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The Unquantifiable

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The following post is written by Laura Albertyn, co-founder of Makomborero.

I think often, as HALI organizations, we tend to focus on the quantifiable data of the work we do. The outcomes produce attractive data for statistics for us to go through. Obviously as organizations, this is all valuable information, as it validates what we do and how effectively we are doing what we do! However I sometimes feel sad that often this data—the incredible statistics—overlooks the other side of HALI organizations.

I call this “the unquantifiable data”: the data that often gets overlooked when putting together grant applications, reports to donors, etc. The unquantifiable data I feel is what is the heart of HALI organizations—it is what makes us tick, gives each of us purpose in what we do day in and day out, and often gives us our spring back in our step.

What is the unquantifiable data? It is the value that each organisation adds to each individual student that they work with. It’s not examination results, university applications, or SAT scores; it is about the individual person. It is long hours spent listening to a student’s story. Helping a student discover their passions, helping them find a voice, playing games together, laughing, building deep relationships that last a life time, teaching them how to swim, sharing meals together. These are some of the things that make a HALI organisation so incredibly unique and special—the time invested in each student. Often for many of these students, it is the first time anyone has taken a keen interest in them as a person—not for what they can produce or for the expectation on them from family but for who they are as a person. Their dreams, wishes, fears, shortcomings, walking with them and seeing a person begin to blossom. Our organizations continually look at how we can better impact the individual in the short time we have with them. What are the tools they need to be given to live life well, not only progress to further education but live a full life, one marked by a person passionate for their community, grounded in who they are, resilient and full of grit?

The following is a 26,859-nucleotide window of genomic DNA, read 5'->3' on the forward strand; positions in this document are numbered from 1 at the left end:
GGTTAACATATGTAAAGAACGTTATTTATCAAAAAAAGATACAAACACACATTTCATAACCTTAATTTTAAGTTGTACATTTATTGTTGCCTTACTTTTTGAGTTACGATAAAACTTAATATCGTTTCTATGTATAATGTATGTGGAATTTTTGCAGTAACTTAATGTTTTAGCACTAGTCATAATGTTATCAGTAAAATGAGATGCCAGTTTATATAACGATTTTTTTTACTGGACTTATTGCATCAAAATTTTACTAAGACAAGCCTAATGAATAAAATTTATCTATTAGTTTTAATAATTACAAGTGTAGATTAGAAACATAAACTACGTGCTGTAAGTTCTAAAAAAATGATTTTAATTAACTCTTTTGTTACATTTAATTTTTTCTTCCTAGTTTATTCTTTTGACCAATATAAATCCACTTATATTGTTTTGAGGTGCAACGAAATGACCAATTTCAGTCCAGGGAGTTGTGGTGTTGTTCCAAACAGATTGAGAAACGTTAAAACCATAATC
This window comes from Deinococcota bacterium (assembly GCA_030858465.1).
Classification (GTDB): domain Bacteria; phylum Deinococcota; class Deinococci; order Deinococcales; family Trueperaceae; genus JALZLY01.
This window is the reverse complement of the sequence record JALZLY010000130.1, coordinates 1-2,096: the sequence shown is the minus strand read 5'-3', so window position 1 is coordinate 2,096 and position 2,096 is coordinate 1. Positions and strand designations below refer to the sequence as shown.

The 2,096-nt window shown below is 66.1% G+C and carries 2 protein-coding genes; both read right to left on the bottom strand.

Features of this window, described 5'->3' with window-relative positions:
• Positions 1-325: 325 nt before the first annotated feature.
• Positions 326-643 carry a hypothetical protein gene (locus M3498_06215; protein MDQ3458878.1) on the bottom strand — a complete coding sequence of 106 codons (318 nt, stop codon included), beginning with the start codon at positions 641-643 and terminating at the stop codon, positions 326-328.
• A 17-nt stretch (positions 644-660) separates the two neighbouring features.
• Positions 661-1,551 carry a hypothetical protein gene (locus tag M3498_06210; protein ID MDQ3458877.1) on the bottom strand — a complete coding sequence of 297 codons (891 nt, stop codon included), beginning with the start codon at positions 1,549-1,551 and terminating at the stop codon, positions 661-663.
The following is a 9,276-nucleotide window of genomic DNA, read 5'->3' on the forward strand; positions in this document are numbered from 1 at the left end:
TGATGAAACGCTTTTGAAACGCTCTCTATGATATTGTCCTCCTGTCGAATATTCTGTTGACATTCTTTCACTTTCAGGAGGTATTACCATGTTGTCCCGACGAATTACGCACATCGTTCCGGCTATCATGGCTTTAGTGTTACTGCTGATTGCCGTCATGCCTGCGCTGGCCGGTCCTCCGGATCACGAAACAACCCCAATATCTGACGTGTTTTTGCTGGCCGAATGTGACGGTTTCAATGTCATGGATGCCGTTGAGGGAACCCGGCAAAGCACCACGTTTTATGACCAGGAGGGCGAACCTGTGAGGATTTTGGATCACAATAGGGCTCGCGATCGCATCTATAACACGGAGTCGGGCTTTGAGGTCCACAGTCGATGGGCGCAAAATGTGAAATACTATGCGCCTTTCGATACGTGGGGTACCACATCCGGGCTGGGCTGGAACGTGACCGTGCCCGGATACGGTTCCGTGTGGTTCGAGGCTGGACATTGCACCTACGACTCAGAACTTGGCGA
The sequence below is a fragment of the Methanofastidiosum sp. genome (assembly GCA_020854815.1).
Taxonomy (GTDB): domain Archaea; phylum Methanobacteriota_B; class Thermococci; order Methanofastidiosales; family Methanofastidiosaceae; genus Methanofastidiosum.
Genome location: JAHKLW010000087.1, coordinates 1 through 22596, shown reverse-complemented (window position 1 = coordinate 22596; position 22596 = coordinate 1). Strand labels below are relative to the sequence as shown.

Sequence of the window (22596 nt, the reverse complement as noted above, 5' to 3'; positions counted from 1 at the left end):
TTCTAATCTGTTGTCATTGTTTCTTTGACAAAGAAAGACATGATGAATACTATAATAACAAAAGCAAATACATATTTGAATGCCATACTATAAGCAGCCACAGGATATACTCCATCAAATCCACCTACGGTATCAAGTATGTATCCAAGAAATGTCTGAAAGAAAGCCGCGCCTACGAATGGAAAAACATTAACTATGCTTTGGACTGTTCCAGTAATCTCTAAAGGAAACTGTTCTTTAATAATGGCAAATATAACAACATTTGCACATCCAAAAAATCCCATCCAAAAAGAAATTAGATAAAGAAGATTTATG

I look back over the years at the students that have come through Makomborero and the things I remember most are not university destinations or examination results but transformations of individuals. Christina, for example, a timid, super-intelligent young lady whose family lived in abject poverty, unable to greet us confidently, graduated from Makomborero by singing a duet of “You Raise Me Up” with a fellow student at our graduation. The tears flowed freely down my face, the transformation was incredible. A confident, secure, robust woman ready to go out into the world and fly! And that is exactly what she did! She was ready to graduate from her engineering degree after three years but decided to take a few other courses for her fourth year, just because. We joke she will become the first female president of Zimbabwe. Tears still form in my eyes when I think back. Unquantifiable!

And then there’s Craig, an orphan rescued from child labor in a terribly abusive, neglected extended family home environment. He learned to like himself, he found a family who loved him unconditionally, he found his voice as an orator, learned how to control his temper and what was the root of the deep anger in him and pursued a career that he never thought he would! Unquantifiable!

We could fill the pages with story after story, but what I really want us to focus on at this time of year, when university applications overshadow the other work that we do, is to remind us all of the incredible impact that HALI organizations have. Take a moment during this time to remind yourself of the unquantifiable, especially once results of places start to come out and often the quantifiable drowns out the unquantifiable. Some are overlooked, but we know deep in our hearts the gold in them and that somewhere they will find the right path for them, even if this one wasn’t quite it.

So, keep going HALI partners! The unquantifiable work you do is valuable—often far more valuable than the quantifiable.

N.B. Names have been changed to protect the privacy of the students.

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